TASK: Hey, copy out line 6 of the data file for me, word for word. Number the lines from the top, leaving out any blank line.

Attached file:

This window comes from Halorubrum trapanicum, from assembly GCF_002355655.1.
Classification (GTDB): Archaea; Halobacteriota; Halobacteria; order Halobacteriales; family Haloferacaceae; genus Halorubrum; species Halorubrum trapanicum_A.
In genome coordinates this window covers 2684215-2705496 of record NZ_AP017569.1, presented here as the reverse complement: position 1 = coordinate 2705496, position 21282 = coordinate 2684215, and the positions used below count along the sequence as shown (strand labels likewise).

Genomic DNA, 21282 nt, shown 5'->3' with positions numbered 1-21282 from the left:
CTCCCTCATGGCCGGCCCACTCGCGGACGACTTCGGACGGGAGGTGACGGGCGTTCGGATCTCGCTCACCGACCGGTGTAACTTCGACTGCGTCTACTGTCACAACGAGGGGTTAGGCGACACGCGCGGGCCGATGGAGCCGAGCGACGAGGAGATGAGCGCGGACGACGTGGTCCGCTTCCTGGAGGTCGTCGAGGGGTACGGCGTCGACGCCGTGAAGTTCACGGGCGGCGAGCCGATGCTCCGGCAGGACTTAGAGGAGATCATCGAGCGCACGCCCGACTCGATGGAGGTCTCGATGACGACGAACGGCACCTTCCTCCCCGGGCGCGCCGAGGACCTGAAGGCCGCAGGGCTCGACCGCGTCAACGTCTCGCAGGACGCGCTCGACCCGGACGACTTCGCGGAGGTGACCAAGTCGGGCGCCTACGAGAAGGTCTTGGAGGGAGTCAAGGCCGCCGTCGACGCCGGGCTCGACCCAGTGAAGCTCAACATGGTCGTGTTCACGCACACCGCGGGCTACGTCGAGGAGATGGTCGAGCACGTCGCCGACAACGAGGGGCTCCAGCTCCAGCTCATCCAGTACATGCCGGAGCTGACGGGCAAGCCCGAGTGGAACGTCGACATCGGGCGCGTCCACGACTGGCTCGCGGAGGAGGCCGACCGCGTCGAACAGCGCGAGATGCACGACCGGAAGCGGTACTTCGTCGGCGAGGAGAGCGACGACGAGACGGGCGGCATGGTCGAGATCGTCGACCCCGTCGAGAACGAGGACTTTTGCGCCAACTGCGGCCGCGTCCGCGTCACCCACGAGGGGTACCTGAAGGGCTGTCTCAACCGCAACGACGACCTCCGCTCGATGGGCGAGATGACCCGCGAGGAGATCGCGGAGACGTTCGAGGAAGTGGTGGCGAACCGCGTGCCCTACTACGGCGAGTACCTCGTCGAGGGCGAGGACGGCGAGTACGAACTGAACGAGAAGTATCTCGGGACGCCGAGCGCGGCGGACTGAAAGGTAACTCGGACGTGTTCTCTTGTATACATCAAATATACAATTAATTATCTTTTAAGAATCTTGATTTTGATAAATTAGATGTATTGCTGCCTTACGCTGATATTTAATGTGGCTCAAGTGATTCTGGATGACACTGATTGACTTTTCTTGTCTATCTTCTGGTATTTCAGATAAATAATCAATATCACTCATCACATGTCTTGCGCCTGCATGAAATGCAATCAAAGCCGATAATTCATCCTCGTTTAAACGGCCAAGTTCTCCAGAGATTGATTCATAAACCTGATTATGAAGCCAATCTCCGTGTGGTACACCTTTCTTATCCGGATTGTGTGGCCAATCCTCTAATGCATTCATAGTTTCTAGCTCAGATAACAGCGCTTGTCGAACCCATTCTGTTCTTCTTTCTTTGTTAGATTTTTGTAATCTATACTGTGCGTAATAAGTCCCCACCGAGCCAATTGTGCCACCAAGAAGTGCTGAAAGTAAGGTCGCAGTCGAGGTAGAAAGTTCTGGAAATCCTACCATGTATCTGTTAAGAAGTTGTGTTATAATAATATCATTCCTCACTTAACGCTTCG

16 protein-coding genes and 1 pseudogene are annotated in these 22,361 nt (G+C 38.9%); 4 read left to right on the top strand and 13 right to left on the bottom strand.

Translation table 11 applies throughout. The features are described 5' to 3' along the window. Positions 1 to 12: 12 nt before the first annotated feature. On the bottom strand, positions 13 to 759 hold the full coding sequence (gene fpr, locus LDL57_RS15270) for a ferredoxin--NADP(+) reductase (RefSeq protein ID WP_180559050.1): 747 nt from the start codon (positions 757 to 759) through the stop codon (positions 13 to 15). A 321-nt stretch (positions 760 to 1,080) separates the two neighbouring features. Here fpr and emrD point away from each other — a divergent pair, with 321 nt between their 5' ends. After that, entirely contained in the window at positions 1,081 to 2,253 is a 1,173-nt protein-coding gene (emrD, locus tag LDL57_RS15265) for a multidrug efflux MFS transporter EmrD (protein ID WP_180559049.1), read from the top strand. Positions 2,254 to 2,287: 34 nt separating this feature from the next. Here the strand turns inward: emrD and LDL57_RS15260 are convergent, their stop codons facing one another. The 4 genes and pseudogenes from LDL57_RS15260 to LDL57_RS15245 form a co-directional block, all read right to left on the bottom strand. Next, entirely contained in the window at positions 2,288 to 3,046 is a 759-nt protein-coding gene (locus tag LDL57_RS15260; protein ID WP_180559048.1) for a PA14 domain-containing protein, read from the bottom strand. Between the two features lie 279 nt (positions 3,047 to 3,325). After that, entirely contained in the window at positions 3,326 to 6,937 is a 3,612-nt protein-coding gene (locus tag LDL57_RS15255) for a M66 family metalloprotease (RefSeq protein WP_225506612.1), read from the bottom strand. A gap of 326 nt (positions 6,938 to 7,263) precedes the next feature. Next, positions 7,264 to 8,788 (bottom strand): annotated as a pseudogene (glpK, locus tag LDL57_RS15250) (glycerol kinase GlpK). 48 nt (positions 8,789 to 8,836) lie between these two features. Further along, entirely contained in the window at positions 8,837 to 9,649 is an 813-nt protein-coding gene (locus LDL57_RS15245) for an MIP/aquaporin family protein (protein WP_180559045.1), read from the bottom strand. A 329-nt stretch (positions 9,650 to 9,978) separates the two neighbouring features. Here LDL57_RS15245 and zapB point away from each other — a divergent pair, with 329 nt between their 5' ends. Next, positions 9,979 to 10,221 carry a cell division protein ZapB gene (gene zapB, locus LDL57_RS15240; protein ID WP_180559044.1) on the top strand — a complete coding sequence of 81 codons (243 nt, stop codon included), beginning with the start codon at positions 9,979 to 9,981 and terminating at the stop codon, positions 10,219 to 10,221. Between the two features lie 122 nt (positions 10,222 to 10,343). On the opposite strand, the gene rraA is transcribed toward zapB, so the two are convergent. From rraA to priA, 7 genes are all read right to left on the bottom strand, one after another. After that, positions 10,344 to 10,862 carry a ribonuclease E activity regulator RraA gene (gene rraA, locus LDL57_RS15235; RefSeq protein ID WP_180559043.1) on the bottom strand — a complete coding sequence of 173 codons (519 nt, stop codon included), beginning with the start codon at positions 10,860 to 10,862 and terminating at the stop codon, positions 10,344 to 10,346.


16 protein-coding genes and 1 pseudogene are annotated in these 22,361 nt (G+C 38.9%); 4 read left to right on the top strand and 13 right to left on the bottom strand.